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Why GDP Is a Terrible Metric for Success and Wealth

4 minute read
Pilling is the Africa editor of the Financial Times and author of The Growth Delusion: Wealth, Poverty, and the Well-being of Nations

Shortly before British voters took what most economists regarded as the suicidal decision to leave the E.U., Anand Menon, a professor of European politics at King’s College London, was in the northern city of Newcastle. A long way from prosperous London, Menon gave a talk in which he echoed the standard economists’ view that a vote for Brexit would damage Britain’s gross domestic product. A woman in the audience heckled back, “That’s your bloody GDP. Not ours.”

Just as in America, in Britain too the story told by official statistics does not always match people’s lived experience. That is especially true in places like Newcastle, a former shipbuilding city, which lost out to competition from Asia in the 1970s and has seen living standards stagnate ever since. As in parts of the U.S. where opportunities for non–college graduates have stalled, health outcomes in Newcastle are below the national average.

The U.S. economy, we are told, is booming. In the past two quarters, gross domestic product has risen by more than 3%, the stock market is soaring and unemployment is down to a 17-year low of 4.1%. Many people, though, don’t feel that upside.

The perception gap is an abyss. Unemployment, more broadly measured, is higher than the headline number suggests because many people have simply given up looking for work or are working in part-time jobs when they want a full-time job. One of the prime faults of GDP is that it deals in averages and aggregates. Aggregates hide the nuances of inequality. And averages don’t tell us very much at all. Barring a few recessions, the U.S. economy has been on a near relentless upward path since the 1950s. Yet according to a Pew Research Center report, the average hourly wage for nonmanagement private-sector work was $20.67 in 2014, a measly $1.49 higher than in 1964, adjusted for inflation.

Studies suggest that people care more about relative than absolute wealth. If that is true, then as a minority have become richer, the majority have grown more miserable. In a famous experiment carried out at Emory University, two capuchin monkeys were put side by side and given cucumbers as a reward for performing a task. When one of the monkeys was given better-tasting grapes instead, the monkey receiving cucumbers became distraught, flinging its now despised reward at its trainer. The experiment is called “Monkeys Reject Unequal Pay.”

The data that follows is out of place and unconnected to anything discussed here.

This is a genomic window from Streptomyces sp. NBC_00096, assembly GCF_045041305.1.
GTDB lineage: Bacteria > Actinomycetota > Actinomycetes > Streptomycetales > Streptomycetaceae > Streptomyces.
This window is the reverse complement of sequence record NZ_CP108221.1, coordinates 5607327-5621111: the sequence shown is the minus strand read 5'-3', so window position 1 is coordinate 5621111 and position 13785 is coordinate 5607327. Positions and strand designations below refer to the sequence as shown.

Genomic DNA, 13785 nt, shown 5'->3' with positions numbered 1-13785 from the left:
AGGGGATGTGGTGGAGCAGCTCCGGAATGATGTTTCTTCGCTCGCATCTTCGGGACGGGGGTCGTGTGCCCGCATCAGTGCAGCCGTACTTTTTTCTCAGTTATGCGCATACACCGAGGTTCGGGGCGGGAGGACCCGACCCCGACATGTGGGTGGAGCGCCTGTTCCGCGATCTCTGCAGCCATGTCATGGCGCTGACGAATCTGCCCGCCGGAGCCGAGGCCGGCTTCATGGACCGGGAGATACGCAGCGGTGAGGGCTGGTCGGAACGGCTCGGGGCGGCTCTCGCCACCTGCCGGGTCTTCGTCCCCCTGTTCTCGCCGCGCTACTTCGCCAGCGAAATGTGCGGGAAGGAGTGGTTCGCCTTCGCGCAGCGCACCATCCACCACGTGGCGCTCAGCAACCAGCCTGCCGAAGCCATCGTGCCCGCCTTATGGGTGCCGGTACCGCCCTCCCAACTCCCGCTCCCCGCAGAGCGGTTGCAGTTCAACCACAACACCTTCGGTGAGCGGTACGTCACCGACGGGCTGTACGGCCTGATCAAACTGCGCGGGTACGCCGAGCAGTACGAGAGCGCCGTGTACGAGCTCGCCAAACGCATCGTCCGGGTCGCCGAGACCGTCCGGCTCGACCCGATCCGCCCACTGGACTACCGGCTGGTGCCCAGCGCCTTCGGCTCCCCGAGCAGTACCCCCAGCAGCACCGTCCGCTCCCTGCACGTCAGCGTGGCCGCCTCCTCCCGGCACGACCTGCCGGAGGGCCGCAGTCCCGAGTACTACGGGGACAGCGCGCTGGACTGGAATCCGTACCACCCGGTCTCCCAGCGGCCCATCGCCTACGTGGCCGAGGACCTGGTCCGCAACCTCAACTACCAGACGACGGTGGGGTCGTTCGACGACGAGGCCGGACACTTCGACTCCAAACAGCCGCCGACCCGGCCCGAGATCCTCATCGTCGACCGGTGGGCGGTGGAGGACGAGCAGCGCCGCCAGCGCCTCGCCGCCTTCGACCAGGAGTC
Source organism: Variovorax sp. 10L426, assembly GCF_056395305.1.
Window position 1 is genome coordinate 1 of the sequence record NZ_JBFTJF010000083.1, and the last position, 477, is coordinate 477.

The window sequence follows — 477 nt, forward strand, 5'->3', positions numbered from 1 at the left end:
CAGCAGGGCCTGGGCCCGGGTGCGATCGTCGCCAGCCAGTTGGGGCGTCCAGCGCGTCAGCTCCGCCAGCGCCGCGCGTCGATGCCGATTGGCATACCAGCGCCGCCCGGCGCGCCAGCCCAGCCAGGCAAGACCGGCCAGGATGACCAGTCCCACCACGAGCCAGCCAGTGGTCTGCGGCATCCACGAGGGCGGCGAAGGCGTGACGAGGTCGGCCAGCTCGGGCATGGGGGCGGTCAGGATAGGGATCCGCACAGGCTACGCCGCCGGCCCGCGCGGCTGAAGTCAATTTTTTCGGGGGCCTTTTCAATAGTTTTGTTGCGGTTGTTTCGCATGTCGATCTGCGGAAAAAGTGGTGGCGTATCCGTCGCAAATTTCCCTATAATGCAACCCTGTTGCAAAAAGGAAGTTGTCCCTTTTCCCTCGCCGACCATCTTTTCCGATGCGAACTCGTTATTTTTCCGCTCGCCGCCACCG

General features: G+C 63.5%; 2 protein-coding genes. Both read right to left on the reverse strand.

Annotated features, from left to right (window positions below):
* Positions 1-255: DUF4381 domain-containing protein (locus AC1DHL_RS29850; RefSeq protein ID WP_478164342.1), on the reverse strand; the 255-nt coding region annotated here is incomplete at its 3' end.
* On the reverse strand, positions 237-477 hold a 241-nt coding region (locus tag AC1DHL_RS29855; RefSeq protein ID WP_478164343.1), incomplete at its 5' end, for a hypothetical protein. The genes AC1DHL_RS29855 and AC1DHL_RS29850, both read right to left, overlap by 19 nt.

The problems with using GDP as a barometer go beyond masking inequality. Invented in the U.S. in the 1930s, the figure is a child of the manufacturing age–good at measuring physical production but not the services that dominate modern economies. How would GDP measure the quality of mental-health care or the availability of day-care centers and parks in your area?

Even Simon Kuznets, the Belarusian economist who practically invented GDP, had doubts about his creation. He did not like the fact that it counted armaments and financial speculation as positive outputs. Above all, he said, GDP should never be confused with well-being. Kuznets’ is a warning we have ignored. Growth as measured by GDP has become the king of numbers. Woe upon the politician who says he is going to sacrifice growth for something else, whether that is cleaner air, better health care or free pizza.

It is not all bad news. Because GDP is poor at capturing innovation, it may underestimate some aspects of our lives. A 19th century billionaire would have given half his fortune for a lifesaving course of antibiotics. Now antibiotics cost pennies and contribute virtually nothing to our measured economy. Wikipedia, which brings human knowledge to virtually everyone, adds not a cent to GDP.

That suggests we need to find different ways of measuring our success. For the most part, we have become enraptured with a single measure that offers only limited information.

A decade ago, former French President Nicolas Sarkozy commissioned a panel, headed by Nobel economist Joseph Stiglitz, to study exactly this. In what became the title of its report, it concluded that we were “mismeasuring our lives.”

In the foreword, Sarkozy wrote that the gap between reported well-being and people’s lived experience was creating a “gulf of incomprehension between the expert certain in his knowledge and the citizen whose experience of life is completely out of sync with the story told by the data.” That gulf, he wrote, in words that summarize the anger that is currently tearing so many societies apart, is “dangerous because the citizens end up believing that they are being deceived. Nothing is more destructive of democracy.”

Pilling is an associate editor at the Financial Times and the author of The Growth Delusion.

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